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Profits up at npower after energy bills hike

Just days after British Gas announces a rise in profits, npower follows suit.

Less than four months after raising customers’ energy bills, npower has announced a significant rise in its operating profits in the UK.

The energy supplier’s parent company, RWE, has reported a 10% increase in group earnings before interest, taxes, depreciation and amortisation for 2012, as well as a 25% increase in its UK operating results.

The news is likely to confuse customers who were informed that the price hikes implemented by the company late last year were necessary.

From November 26th, the energy company raised its gas prices by 8.8% and the cost of electricity by 9.1%, which pushed the average customer’s dual fuel bill from £1,244 to £1,352 a year – a rise of £108.

Necessary increases

npower said the costs of new statutory schemes, increases in distribution charges and the price of gas for the coming winter were all being driven up by external factors such as government policy.

At the time,Paul Massara, Chief Commercial Officer at the company, commented: “Although we have managed to smooth out the worst fluctuations and protect our customers for as long as we can, we are now having to pass on some of these costs.”

“We support moves to reduce CO2 emissions, but new government schemes will mean that energy bills will rise. We must make sure that they provide value for money and that people understand how they will be affected.”

However, the extent of npower’s profit rise is likely to raise eyebrows among the consumers who were affected by energy bill hikes.

Consumer questions

According to Ann Robinson, Director of Consumer Policy at, npower will need to answer questions from customers asking why their energy bills were raised in the first place.

“It’s a valid question and npower customers deserve a valid answer, especially those who were forced to go cold this winter for fear of the cost of heating their home,” she explained.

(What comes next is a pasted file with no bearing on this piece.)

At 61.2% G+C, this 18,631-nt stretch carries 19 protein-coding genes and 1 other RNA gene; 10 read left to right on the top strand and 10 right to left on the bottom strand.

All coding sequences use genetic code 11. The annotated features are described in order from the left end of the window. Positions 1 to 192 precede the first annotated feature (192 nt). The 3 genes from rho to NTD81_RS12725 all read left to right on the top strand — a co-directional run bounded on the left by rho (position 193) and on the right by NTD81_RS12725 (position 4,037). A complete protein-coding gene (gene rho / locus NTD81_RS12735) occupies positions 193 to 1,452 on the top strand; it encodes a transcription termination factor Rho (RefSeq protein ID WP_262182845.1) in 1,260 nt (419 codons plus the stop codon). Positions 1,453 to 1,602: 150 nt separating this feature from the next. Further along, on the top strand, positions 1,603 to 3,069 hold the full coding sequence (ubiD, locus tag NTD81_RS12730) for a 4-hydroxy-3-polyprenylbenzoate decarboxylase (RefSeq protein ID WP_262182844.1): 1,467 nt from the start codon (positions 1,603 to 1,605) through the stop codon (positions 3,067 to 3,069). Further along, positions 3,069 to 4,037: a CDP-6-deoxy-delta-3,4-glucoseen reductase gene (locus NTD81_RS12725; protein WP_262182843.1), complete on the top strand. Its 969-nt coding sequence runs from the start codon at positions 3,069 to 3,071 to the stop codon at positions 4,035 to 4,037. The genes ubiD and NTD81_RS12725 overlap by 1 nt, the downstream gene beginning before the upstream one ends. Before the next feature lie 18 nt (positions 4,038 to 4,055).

The right course of action will be for npower to help UK consumers by cutting its prices again, Ms Robinson said.

While being strong and financially secure is essential to the existence of the energy market, this is only one factor in a bigger picture which needs to strike a balance between energy companies posting healthy profits and people being forced to “go cold”.

“Investing in the UK is hugely welcome, but so is taking every step possible to help keep its citizens warm. In light of today’s announcement we would urge npower to cut its prices again,” Ms Robinson added.

Over the past decade, the average annual household energy bill for npower customers has almost trebled – from £521 in January 2004 to £1,352 in January this year.

Helping yourself

With no immediate price reduction on the horizon, customers can help themselves by using less energy, making their homes more energy efficient and paying less for what they do use by moving to a more competitive plan, Ms Robinson explained.

Currently, there is almost £250 difference between the cheapest and most expensive tariffs on the market, based on a medium user customer using 3,300 kWh of electricity and 16,500 kWh of gas.

Under E.ON’s standard cash and cheque price, customers pay £1,370 a year on average, while SSE’s Discount Energy Bonus with paperless billing costs £1,134 a year – potentially saving people £236.

Ms Robinson elaborated: “Households can easily achieve a valuable saving just by moving to dual fuel, paying by direct debit and signing up to a competitively priced deal.”

  • sparrow

    how can i find a cheaper provider

  • worried of kent

    usual rip off how much longer can this go on before lots and lots of people are unable to pay?